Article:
Developing nations brought to their knees by earlier waves of Covid-19 — Brazil, India, Indonesia and others — are only now contending with the highly-contagious omicron variant that has been ripping for weeks through Europe and North America. With the advantage of watching it play out elsewhere, some are rejiggering policies so as not to eliminate the virus but to live with it.
In a way, the idea is old, not new. In 2020, when the pandemic began, leaders of Mexico and Brazil rejected lockdowns and quarantines, saying the damage they’d bring outweighed the sickness and death coronavirus threatened.
They were mostly condemned for their thinking. But today, with large percentages of their populations vaccinated, the cost of lockdowns better understood and the relatively mild nature of omicron, their old approach is gaining new currency in emerging economies around the world.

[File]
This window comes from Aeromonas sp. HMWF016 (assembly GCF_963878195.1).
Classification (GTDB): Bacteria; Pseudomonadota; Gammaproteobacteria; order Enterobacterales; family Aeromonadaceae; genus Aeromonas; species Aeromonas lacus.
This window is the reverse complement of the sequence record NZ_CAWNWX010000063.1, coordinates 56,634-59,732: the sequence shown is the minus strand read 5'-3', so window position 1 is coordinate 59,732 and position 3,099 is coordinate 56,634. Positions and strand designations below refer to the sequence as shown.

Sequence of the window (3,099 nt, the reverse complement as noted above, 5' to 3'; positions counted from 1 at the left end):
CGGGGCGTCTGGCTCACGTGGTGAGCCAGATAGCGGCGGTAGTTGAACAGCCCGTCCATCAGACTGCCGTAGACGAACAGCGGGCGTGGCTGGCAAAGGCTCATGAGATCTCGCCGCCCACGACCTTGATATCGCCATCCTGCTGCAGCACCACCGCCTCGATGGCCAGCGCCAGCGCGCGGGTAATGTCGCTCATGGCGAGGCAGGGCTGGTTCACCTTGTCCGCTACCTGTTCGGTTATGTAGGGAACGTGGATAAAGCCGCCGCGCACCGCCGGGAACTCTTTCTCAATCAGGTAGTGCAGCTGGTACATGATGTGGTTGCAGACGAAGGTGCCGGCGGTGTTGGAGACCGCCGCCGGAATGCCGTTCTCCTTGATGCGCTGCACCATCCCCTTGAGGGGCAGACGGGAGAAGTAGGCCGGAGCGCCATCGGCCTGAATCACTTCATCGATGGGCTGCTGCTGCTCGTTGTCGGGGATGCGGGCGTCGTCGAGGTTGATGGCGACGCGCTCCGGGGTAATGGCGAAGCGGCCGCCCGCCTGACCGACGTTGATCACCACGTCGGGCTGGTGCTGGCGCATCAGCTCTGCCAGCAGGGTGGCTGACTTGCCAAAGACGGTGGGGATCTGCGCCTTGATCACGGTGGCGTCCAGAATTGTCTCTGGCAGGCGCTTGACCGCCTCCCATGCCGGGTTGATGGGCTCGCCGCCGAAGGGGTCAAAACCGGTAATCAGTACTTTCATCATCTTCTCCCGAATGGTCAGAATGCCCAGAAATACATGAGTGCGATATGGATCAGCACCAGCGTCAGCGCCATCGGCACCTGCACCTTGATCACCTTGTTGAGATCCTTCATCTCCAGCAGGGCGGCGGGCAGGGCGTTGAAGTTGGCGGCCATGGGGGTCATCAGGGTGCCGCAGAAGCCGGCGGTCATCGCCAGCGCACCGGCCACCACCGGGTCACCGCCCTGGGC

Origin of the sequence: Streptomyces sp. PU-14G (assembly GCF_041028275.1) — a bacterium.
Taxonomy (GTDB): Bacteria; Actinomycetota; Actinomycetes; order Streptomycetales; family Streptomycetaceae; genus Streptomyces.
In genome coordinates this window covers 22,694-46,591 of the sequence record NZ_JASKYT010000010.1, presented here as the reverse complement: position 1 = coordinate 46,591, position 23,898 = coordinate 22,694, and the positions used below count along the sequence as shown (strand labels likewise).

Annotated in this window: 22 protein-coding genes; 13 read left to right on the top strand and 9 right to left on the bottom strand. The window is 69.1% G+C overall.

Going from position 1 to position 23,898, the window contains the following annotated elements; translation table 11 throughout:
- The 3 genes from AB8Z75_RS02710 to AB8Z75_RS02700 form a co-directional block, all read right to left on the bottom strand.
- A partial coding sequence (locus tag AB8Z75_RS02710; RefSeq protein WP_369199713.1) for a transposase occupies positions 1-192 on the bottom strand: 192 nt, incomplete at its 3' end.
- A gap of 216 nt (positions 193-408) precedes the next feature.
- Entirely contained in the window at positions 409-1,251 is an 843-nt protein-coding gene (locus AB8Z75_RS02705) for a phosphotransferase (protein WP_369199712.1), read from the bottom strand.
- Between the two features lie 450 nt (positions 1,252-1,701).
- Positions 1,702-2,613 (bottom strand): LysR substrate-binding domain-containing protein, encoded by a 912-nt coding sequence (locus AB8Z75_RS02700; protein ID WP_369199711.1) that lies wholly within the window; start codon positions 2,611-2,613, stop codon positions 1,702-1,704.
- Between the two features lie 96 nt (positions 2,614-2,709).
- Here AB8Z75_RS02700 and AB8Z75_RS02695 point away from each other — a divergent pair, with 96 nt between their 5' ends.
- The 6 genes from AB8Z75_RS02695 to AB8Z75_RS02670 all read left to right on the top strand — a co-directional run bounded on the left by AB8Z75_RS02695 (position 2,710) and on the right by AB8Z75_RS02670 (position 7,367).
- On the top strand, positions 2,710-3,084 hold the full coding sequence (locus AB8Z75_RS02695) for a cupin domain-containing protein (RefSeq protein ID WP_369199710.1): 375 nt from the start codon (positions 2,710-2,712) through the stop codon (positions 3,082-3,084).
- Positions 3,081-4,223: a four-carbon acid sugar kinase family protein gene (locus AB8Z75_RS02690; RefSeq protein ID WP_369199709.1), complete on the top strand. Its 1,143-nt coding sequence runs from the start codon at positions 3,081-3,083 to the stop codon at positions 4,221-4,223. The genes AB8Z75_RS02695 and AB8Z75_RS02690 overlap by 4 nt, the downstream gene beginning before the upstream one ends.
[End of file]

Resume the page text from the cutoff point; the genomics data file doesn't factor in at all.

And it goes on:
In fact, on Wednesday President Jair Bolsonaro of Brazil called the new variant a “vaccine virus” that could be thought of as “welcome and can in fact signal the end of the pandemic.”
In Thailand earlier waves of the virus caused tight restrictions that choked the vital tourism industry, but this time, a lockdown, even a partial one, was off the table. Instead, the government shifted its overall approach in September to what it considers a more practical one — treating Covid as endemic in 2022, said the director-general of the Department of Disease Control in Bangkok. That’s a stark about-face in strategy from the country’s “zero-Covid” goal in 2020.